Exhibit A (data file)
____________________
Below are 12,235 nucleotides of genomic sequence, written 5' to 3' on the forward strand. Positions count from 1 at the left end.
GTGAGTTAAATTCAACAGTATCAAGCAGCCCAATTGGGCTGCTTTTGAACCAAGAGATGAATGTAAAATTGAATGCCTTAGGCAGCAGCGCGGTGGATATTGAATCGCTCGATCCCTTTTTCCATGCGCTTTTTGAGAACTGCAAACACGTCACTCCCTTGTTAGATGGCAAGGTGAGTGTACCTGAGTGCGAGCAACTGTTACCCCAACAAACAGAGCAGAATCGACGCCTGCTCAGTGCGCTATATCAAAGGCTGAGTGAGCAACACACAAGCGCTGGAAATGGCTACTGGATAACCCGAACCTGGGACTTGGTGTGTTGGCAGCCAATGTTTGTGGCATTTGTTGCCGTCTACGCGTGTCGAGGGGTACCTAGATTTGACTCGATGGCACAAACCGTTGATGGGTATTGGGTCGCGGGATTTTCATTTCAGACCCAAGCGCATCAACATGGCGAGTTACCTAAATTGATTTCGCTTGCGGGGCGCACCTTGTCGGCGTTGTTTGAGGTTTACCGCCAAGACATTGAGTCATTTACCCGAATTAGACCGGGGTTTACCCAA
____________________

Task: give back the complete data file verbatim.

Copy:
Below are 12,235 nucleotides of genomic sequence, written 5' to 3' on the forward strand. Positions count from 1 at the left end.
GTGAGTTAAATTCAACAGTATCAAGCAGCCCAATTGGGCTGCTTTTGAACCAAGAGATGAATGTAAAATTGAATGCCTTAGGCAGCAGCGCGGTGGATATTGAATCGCTCGATCCCTTTTTCCATGCGCTTTTTGAGAACTGCAAACACGTCACTCCCTTGTTAGATGGCAAGGTGAGTGTACCTGAGTGCGAGCAACTGTTACCCCAACAAACAGAGCAGAATCGACGCCTGCTCAGTGCGCTATATCAAAGGCTGAGTGAGCAACACACAAGCGCTGGAAATGGCTACTGGATAACCCGAACCTGGGACTTGGTGTGTTGGCAGCCAATGTTTGTGGCATTTGTTGCCGTCTACGCGTGTCGAGGGGTACCTAGATTTGACTCGATGGCACAAACCGTTGATGGGTATTGGGTCGCGGGATTTTCATTTCAGACCCAAGCGCATCAACATGGCGAGTTACCTAAATTGATTTCGCTTGCGGGGCGCACCTTGTCGGCGTTGTTTGAGGTTTACCGCCAAGACATTGAGTCATTTACCCGAATTAGACCGGGGTTTACCCAA